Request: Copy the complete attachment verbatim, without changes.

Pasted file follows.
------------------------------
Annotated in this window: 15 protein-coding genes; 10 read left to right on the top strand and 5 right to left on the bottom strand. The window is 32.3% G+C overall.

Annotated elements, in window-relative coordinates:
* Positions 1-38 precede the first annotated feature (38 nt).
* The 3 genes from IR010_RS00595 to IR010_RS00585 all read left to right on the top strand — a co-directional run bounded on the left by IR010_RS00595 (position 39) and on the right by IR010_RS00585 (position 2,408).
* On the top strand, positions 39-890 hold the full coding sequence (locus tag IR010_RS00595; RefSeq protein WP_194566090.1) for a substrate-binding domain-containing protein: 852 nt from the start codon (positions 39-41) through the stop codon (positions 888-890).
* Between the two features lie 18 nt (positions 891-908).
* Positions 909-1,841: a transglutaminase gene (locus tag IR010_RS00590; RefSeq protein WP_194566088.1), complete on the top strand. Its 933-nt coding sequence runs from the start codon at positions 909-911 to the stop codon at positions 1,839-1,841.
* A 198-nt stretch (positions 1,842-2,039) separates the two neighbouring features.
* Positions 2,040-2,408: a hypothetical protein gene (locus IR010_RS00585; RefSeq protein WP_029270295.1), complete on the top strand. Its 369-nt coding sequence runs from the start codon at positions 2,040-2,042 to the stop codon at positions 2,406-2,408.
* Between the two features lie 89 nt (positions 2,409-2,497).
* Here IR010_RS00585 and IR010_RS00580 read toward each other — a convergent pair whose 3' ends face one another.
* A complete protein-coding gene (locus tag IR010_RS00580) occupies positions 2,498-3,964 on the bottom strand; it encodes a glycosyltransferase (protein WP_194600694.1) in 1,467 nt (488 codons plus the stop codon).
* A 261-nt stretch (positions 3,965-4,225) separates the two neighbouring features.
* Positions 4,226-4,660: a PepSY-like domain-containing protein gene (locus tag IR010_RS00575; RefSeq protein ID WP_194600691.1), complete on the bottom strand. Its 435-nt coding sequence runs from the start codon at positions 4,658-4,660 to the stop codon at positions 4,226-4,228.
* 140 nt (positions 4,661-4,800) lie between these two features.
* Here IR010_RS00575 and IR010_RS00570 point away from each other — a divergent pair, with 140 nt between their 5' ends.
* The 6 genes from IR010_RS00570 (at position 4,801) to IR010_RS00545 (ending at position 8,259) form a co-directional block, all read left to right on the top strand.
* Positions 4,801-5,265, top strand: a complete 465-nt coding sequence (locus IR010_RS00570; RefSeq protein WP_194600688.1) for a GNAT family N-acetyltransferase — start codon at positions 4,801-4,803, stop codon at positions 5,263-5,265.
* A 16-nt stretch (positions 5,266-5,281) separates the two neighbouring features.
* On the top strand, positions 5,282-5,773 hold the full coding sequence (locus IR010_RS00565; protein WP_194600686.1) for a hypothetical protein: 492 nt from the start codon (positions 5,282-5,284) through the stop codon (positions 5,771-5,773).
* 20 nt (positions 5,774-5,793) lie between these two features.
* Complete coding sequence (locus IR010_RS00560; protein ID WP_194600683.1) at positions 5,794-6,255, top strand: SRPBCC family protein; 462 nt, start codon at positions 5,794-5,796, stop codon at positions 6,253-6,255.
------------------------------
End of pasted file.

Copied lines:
Annotated in this window: 15 protein-coding genes; 10 read left to right on the top strand and 5 right to left on the bottom strand. The window is 32.3% G+C overall.

Annotated elements, in window-relative coordinates:
* Positions 1-38 precede the first annotated feature (38 nt).
* The 3 genes from IR010_RS00595 to IR010_RS00585 all read left to right on the top strand — a co-directional run bounded on the left by IR010_RS00595 (position 39) and on the right by IR010_RS00585 (position 2,408).
* On the top strand, positions 39-890 hold the full coding sequence (locus tag IR010_RS00595; RefSeq protein WP_194566090.1) for a substrate-binding domain-containing protein: 852 nt from the start codon (positions 39-41) through the stop codon (positions 888-890).
* Between the two features lie 18 nt (positions 891-908).
* Positions 909-1,841: a transglutaminase gene (locus tag IR010_RS00590; RefSeq protein WP_194566088.1), complete on the top strand. Its 933-nt coding sequence runs from the start codon at positions 909-911 to the stop codon at positions 1,839-1,841.
* A 198-nt stretch (positions 1,842-2,039) separates the two neighbouring features.
* Positions 2,040-2,408: a hypothetical protein gene (locus IR010_RS00585; RefSeq protein WP_029270295.1), complete on the top strand. Its 369-nt coding sequence runs from the start codon at positions 2,040-2,042 to the stop codon at positions 2,406-2,408.
* Between the two features lie 89 nt (positions 2,409-2,497).
* Here IR010_RS00585 and IR010_RS00580 read toward each other — a convergent pair whose 3' ends face one another.
* A complete protein-coding gene (locus tag IR010_RS00580) occupies positions 2,498-3,964 on the bottom strand; it encodes a glycosyltransferase (protein WP_194600694.1) in 1,467 nt (488 codons plus the stop codon).
* A 261-nt stretch (positions 3,965-4,225) separates the two neighbouring features.
* Positions 4,226-4,660: a PepSY-like domain-containing protein gene (locus tag IR010_RS00575; RefSeq protein ID WP_194600691.1), complete on the bottom strand. Its 435-nt coding sequence runs from the start codon at positions 4,658-4,660 to the stop codon at positions 4,226-4,228.
* 140 nt (positions 4,661-4,800) lie between these two features.
* Here IR010_RS00575 and IR010_RS00570 point away from each other — a divergent pair, with 140 nt between their 5' ends.
* The 6 genes from IR010_RS00570 (at position 4,801) to IR010_RS00545 (ending at position 8,259) form a co-directional block, all read left to right on the top strand.
* Positions 4,801-5,265, top strand: a complete 465-nt coding sequence (locus IR010_RS00570; RefSeq protein WP_194600688.1) for a GNAT family N-acetyltransferase — start codon at positions 4,801-4,803, stop codon at positions 5,263-5,265.
* A 16-nt stretch (positions 5,266-5,281) separates the two neighbouring features.
* On the top strand, positions 5,282-5,773 hold the full coding sequence (locus IR010_RS00565; protein WP_194600686.1) for a hypothetical protein: 492 nt from the start codon (positions 5,282-5,284) through the stop codon (positions 5,771-5,773).
* 20 nt (positions 5,774-5,793) lie between these two features.
* Complete coding sequence (locus IR010_RS00560; protein ID WP_194600683.1) at positions 5,794-6,255, top strand: SRPBCC family protein; 462 nt, start codon at positions 5,794-5,796, stop codon at positions 6,253-6,255.